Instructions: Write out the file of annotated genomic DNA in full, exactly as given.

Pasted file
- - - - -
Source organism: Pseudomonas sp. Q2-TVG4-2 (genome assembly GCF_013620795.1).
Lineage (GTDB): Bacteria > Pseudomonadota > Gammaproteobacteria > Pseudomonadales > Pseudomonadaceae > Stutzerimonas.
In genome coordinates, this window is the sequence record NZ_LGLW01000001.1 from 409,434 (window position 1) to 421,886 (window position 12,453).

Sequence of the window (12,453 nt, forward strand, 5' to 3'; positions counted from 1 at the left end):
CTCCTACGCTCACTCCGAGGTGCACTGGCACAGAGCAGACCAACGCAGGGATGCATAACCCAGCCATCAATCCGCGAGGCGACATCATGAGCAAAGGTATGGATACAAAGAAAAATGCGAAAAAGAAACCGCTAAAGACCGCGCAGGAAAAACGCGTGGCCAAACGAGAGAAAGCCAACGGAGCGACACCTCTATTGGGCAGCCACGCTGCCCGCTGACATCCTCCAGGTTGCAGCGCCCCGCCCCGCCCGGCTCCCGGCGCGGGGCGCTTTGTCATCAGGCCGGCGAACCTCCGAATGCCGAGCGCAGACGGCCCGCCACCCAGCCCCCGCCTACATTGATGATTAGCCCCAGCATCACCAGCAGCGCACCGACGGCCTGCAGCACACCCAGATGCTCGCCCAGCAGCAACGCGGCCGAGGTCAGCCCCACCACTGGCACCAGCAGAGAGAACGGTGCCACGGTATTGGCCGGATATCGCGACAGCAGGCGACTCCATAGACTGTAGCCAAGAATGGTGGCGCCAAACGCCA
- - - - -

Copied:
Source organism: Pseudomonas sp. Q2-TVG4-2 (genome assembly GCF_013620795.1).
Lineage (GTDB): Bacteria > Pseudomonadota > Gammaproteobacteria > Pseudomonadales > Pseudomonadaceae > Stutzerimonas.
In genome coordinates, this window is the sequence record NZ_LGLW01000001.1 from 409,434 (window position 1) to 421,886 (window position 12,453).

Sequence of the window (12,453 nt, forward strand, 5' to 3'; positions counted from 1 at the left end):
CTCCTACGCTCACTCCGAGGTGCACTGGCACAGAGCAGACCAACGCAGGGATGCATAACCCAGCCATCAATCCGCGAGGCGACATCATGAGCAAAGGTATGGATACAAAGAAAAATGCGAAAAAGAAACCGCTAAAGACCGCGCAGGAAAAACGCGTGGCCAAACGAGAGAAAGCCAACGGAGCGACACCTCTATTGGGCAGCCACGCTGCCCGCTGACATCCTCCAGGTTGCAGCGCCCCGCCCCGCCCGGCTCCCGGCGCGGGGCGCTTTGTCATCAGGCCGGCGAACCTCCGAATGCCGAGCGCAGACGGCCCGCCACCCAGCCCCCGCCTACATTGATGATTAGCCCCAGCATCACCAGCAGCGCACCGACGGCCTGCAGCACACCCAGATGCTCGCCCAGCAGCAACGCGGCCGAGGTCAGCCCCACCACTGGCACCAGCAGAGAGAACGGTGCCACGGTATTGGCCGGATATCGCGACAGCAGGCGACTCCATAGACTGTAGCCAAGAATGGTGGCGCCAAACGCCA